BUSINESS

Public overseas investment funds back on track

By Bae Hyun-jung
  • Published : Sept 8, 2017 - 19:03
  • Updated : Sept 8, 2017 - 19:03
South Korea’s publicly offered overseas investment funds have recently reverted back to the popularity they enjoyed in the early 2000s, due to tax benefits and higher returns, data showed Friday.

According to the Korea Financial Investment Association, the total net worth of these funds stood at 39.4 trillion won ($35 billion) as of Tuesday this week. This marked the first time in six years that the figure inched up toward the 40 trillion won mark.

The figure has remained below the given mark since August 2011, when equity-linked funds drastically became unpopular among investors. The total hit a record-low in February this year, reaching a 27 trillion won range.

(123RF)

A key reason was the mass withdrawal of global investment from emerging markets such China, India, South American and Southeast Asian states in the wake of the global financial crisis.

The recent rebound in the gain of public overseas investment funds was largely attributable to Seoul’s move to deduct tax for overseas stocks funds, as well as investors’ aspiration for higher returns amid persistent low interest rates here.

“It is the tax benefits which made investors turn to overseas equity funds once again, as a way of making profits in an age of low interest rates,” said Oh Eun-soo, analyst at KB Securities.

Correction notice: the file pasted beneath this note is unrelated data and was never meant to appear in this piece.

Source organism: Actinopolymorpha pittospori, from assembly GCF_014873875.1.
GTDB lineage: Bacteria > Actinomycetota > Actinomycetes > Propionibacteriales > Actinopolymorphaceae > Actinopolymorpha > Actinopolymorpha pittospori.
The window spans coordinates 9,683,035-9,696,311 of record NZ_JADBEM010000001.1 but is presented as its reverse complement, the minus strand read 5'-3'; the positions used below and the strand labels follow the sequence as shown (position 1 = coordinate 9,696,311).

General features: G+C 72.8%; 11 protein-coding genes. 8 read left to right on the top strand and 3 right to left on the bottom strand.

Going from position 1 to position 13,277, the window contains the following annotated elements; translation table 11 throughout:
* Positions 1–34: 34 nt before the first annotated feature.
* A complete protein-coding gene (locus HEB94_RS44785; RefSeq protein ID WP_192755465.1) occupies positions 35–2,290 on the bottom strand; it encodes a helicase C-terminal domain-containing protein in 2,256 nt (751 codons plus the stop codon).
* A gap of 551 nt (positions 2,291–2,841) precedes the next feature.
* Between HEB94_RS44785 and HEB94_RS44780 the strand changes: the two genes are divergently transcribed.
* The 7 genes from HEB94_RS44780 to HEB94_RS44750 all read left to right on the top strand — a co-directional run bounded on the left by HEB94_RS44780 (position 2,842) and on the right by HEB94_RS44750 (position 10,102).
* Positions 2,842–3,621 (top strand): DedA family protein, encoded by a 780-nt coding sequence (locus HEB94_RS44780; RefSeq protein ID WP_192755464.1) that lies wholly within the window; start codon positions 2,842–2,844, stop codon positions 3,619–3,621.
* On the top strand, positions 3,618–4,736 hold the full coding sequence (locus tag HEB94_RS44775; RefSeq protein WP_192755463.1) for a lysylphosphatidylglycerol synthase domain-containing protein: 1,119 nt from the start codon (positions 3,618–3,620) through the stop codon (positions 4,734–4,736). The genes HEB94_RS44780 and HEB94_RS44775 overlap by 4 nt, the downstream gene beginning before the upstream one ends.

In February this year, financial authorities revived the tax benefits on overseas equity funds as part of their efforts to revitalize the market.

Also, the recent geopolitical turbulence in the Korean Peninsula, caused by Pyongyang’s nuclear provocations, have increasingly been luring investors toward safer alternatives outside the country.

The ratio of public funds in overseas investment funds stood at 34.1 percent, still falling far behind that of private funds, but the percentage is likely to remain in an uptrend for a while, observers noted.

Of that total, the net assets for real estate-linked funds rose to 1.5 trillion won, marking a doubling growth from 700 billion won range in January last year, according to the KFIA data.

Riding on this recovery trend, leading asset management companies launched publicly offered real estate funds during the first half of the year. A fund investing into an office building in Tokyo, operated by Korea Investment & Securities earlier this week, attracted a total investment of 143.7 billion won, according to officials.

By Bae Hyun-jung (tellme@heraldcorp.com)